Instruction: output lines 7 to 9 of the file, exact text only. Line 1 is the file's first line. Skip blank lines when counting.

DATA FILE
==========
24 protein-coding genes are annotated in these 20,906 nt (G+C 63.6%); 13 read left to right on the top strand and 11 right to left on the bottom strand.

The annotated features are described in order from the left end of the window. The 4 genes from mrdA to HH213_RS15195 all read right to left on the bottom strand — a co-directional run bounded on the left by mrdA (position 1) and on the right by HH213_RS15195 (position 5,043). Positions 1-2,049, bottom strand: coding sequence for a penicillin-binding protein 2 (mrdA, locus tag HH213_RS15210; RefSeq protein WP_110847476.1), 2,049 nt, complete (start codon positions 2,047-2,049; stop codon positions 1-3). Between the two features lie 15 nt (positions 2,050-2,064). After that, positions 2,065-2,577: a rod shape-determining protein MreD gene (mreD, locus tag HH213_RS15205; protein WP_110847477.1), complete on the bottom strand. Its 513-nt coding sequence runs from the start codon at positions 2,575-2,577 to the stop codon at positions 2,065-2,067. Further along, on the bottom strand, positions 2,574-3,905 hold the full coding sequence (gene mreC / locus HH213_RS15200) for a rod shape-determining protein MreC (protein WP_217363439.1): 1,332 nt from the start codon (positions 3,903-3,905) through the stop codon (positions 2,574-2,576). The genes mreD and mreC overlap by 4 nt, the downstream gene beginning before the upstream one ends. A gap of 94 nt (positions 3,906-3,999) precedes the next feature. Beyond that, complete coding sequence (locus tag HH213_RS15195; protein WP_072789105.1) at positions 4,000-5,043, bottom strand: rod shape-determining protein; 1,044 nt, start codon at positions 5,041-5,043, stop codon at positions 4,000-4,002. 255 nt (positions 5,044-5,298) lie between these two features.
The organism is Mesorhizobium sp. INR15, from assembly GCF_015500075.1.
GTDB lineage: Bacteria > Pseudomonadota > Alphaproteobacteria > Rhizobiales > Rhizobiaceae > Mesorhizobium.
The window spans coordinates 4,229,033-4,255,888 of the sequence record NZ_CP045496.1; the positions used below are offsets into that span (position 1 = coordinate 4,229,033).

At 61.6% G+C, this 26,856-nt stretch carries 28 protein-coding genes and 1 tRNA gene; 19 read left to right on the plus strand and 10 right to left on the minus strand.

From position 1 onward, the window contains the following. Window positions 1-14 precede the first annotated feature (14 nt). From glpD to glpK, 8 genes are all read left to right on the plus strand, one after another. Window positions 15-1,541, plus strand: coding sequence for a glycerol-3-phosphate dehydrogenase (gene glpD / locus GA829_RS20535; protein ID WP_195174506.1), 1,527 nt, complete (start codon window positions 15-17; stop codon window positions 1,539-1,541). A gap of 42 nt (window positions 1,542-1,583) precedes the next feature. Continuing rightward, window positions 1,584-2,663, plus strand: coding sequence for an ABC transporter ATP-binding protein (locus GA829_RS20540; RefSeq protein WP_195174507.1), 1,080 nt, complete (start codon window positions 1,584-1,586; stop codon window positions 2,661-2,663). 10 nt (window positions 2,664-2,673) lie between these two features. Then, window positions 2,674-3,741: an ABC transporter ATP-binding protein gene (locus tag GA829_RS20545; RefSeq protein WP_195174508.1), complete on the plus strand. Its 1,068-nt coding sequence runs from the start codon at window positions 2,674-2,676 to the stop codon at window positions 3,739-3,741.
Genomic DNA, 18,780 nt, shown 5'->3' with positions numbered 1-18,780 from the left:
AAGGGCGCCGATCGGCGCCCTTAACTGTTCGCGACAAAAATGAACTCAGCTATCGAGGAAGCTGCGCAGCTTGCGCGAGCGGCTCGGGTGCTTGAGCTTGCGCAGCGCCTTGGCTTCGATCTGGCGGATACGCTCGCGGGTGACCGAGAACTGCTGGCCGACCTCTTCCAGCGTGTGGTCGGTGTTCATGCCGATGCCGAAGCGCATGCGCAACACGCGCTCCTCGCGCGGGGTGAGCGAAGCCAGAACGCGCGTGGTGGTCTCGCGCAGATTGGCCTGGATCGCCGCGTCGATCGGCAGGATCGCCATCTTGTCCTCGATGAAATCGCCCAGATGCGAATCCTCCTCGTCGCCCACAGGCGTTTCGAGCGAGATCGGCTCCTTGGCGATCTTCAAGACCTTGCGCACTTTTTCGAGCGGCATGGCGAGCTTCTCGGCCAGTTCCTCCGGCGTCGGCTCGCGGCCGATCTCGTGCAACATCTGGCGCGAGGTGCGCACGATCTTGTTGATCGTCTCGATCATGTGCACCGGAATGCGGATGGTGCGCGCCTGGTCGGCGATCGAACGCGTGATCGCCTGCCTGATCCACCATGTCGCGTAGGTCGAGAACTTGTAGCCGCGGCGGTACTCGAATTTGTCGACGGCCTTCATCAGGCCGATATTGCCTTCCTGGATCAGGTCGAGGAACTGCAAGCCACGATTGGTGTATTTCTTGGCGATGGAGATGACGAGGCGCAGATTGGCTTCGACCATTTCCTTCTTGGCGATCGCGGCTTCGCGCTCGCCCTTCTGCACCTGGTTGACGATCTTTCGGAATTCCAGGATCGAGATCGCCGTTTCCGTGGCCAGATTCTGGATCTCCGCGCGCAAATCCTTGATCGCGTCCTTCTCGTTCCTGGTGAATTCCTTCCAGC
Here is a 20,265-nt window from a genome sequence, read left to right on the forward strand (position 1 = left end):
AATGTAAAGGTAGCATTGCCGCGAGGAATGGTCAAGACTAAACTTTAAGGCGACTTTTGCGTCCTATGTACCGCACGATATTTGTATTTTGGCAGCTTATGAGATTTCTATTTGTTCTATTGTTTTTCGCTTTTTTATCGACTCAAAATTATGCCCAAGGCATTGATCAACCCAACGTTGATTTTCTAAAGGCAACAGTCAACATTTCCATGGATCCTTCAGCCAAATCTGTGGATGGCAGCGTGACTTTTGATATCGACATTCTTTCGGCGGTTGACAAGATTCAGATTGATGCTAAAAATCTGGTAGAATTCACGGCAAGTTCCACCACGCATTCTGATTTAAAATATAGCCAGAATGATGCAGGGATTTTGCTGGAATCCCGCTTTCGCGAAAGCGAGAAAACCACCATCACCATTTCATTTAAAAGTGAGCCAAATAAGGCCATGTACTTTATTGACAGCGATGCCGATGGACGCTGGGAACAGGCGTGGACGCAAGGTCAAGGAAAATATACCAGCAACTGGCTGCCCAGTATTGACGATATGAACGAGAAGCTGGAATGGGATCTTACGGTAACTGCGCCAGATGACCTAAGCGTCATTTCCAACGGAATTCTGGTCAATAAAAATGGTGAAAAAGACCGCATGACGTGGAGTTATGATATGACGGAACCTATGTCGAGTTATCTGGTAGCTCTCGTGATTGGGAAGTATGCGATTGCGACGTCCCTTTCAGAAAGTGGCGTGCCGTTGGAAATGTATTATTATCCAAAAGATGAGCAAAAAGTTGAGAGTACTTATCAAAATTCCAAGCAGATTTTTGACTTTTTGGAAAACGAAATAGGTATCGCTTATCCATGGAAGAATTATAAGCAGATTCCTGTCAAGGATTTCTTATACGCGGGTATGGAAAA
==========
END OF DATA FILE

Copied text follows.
From position 1 onward, the window contains the following. Window positions 1-14 precede the first annotated feature (14 nt). From glpD to glpK, 8 genes are all read left to right on the plus strand, one after another. Window positions 15-1,541, plus strand: coding sequence for a glycerol-3-phosphate dehydrogenase (gene glpD / locus GA829_RS20535; protein ID WP_195174506.1), 1,527 nt, complete (start codon window positions 15-17; stop codon window positions 1,539-1,541). A gap of 42 nt (window positions 1,542-1,583) precedes the next feature. Continuing rightward, window positions 1,584-2,663, plus strand: coding sequence for an ABC transporter ATP-binding protein (locus GA829_RS20540; RefSeq protein WP_195174507.1), 1,080 nt, complete (start codon window positions 1,584-1,586; stop codon window positions 2,661-2,663). 10 nt (window positions 2,664-2,673) lie between these two features. Then, window positions 2,674-3,741: an ABC transporter ATP-binding protein gene (locus tag GA829_RS20545; RefSeq protein WP_195174508.1), complete on the plus strand. Its 1,068-nt coding sequence runs from the start codon at window positions 2,674-2,676 to the stop codon at window positions 3,739-3,741.
Genomic DNA, 18,780 nt, shown 5'->3' with positions numbered 1-18,780 from the left:
AAGGGCGCCGATCGGCGCCCTTAACTGTTCGCGACAAAAATGAACTCAGCTATCGAGGAAGCTGCGCAGCTTGCGCGAGCGGCTCGGGTGCTTGAGCTTGCGCAGCGCCTTGGCTTCGATCTGGCGGATACGCTCGCGGGTGACCGAGAACTGCTGGCCGACCTCTTCCAGCGTGTGGTCGGTGTTCATGCCGATGCCGAAGCGCATGCGCAACACGCGCTCCTCGCGCGGGGTGAGCGAAGCCAGAACGCGCGTGGTGGTCTCGCGCAGATTGGCCTGGATCGCCGCGTCGATCGGCAGGATCGCCATCTTGTCCTCGATGAAATCGCCCAGATGCGAATCCTCCTCGTCGCCCACAGGCGTTTCGAGCGAGATCGGCTCCTTGGCGATCTTCAAGACCTTGCGCACTTTTTCGAGCGGCATGGCGAGCTTCTCGGCCAGTTCCTCCGGCGTCGGCTCGCGGCCGATCTCGTGCAACATCTGGCGCGAGGTGCGCACGATCTTGTTGATCGTCTCGATCATGTGCACCGGAATGCGGATGGTGCGCGCCTGGTCGGCGATCGAACGCGTGATCGCCTGCCTGATCCACCATGTCGCGTAGGTCGAGAACTTGTAGCCGCGGCGGTACTCGAATTTGTCGACGGCCTTCATCAGGCCGATATTGCCTTCCTGGATCAGGTCGAGGAACTGCAAGCCACGATTGGTGTATTTCTTGGCGATGGAGATGACGAGGCGCAGATTGGCTTCGACCATTTCCTTCTTGGCGATCGCGGCTTCGCGCTCGCCCTTCTGCACCTGGTTGACGATCTTTCGGAATTCCAGGATCGAGATCGCCGTTTCCGTGGCCAGATTCTGGATCTCCGCGCGCAAATCCTTGATCGCGTCCTTCTCGTTCCTGGTGAATTCCTTCCAGC